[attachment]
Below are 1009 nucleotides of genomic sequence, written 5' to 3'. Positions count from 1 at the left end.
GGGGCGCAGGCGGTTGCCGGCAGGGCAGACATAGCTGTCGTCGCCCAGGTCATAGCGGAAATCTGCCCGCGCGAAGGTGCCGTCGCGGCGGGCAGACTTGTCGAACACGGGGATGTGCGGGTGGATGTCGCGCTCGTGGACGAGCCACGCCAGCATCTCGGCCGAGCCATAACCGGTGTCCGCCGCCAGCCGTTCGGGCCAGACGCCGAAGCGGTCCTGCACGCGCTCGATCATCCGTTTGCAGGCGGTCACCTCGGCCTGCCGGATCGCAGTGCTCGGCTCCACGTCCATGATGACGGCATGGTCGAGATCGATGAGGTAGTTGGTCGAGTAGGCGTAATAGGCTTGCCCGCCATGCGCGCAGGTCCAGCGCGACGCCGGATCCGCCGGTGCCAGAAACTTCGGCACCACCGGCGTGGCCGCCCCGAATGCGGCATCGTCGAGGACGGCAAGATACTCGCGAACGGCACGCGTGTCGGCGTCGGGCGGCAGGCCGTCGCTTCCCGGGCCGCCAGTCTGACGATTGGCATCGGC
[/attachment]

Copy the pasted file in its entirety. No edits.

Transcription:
Below are 1009 nucleotides of genomic sequence, written 5' to 3'. Positions count from 1 at the left end.
GGGGCGCAGGCGGTTGCCGGCAGGGCAGACATAGCTGTCGTCGCCCAGGTCATAGCGGAAATCTGCCCGCGCGAAGGTGCCGTCGCGGCGGGCAGACTTGTCGAACACGGGGATGTGCGGGTGGATGTCGCGCTCGTGGACGAGCCACGCCAGCATCTCGGCCGAGCCATAACCGGTGTCCGCCGCCAGCCGTTCGGGCCAGACGCCGAAGCGGTCCTGCACGCGCTCGATCATCCGTTTGCAGGCGGTCACCTCGGCCTGCCGGATCGCAGTGCTCGGCTCCACGTCCATGATGACGGCATGGTCGAGATCGATGAGGTAGTTGGTCGAGTAGGCGTAATAGGCTTGCCCGCCATGCGCGCAGGTCCAGCGCGACGCCGGATCCGCCGGTGCCAGAAACTTCGGCACCACCGGCGTGGCCGCCCCGAATGCGGCATCGTCGAGGACGGCAAGATACTCGCGAACGGCACGCGTGTCGGCGTCGGGCGGCAGGCCGTCGCTTCCCGGGCCGCCAGTCTGACGATTGGCATCGGC